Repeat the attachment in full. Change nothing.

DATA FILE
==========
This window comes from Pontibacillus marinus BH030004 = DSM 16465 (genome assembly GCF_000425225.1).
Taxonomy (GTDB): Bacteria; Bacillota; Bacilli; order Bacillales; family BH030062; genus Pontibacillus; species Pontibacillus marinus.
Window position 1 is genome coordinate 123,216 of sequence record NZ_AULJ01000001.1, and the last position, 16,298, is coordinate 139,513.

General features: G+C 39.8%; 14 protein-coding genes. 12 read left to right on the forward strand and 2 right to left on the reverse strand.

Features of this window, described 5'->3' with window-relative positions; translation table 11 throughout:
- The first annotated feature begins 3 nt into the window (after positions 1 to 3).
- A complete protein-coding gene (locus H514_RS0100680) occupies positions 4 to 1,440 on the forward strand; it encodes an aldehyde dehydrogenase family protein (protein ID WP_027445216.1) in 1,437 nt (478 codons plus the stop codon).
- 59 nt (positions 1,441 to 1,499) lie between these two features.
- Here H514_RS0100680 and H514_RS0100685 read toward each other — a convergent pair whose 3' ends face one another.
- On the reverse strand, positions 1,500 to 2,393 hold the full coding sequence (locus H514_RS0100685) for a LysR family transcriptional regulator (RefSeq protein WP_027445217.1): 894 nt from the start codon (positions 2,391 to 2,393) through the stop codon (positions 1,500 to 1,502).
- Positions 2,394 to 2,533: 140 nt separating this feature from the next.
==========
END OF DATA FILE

This window comes from Pontibacillus marinus BH030004 = DSM 16465 (genome assembly GCF_000425225.1).
Taxonomy (GTDB): Bacteria; Bacillota; Bacilli; order Bacillales; family BH030062; genus Pontibacillus; species Pontibacillus marinus.
Window position 1 is genome coordinate 123,216 of sequence record NZ_AULJ01000001.1, and the last position, 16,298, is coordinate 139,513.

General features: G+C 39.8%; 14 protein-coding genes. 12 read left to right on the forward strand and 2 right to left on the reverse strand.

Features of this window, described 5'->3' with window-relative positions; translation table 11 throughout:
- The first annotated feature begins 3 nt into the window (after positions 1 to 3).
- A complete protein-coding gene (locus H514_RS0100680) occupies positions 4 to 1,440 on the forward strand; it encodes an aldehyde dehydrogenase family protein (protein ID WP_027445216.1) in 1,437 nt (478 codons plus the stop codon).
- 59 nt (positions 1,441 to 1,499) lie between these two features.
- Here H514_RS0100680 and H514_RS0100685 read toward each other — a convergent pair whose 3' ends face one another.
- On the reverse strand, positions 1,500 to 2,393 hold the full coding sequence (locus H514_RS0100685) for a LysR family transcriptional regulator (RefSeq protein WP_027445217.1): 894 nt from the start codon (positions 2,391 to 2,393) through the stop codon (positions 1,500 to 1,502).
- Positions 2,394 to 2,533: 140 nt separating this feature from the next.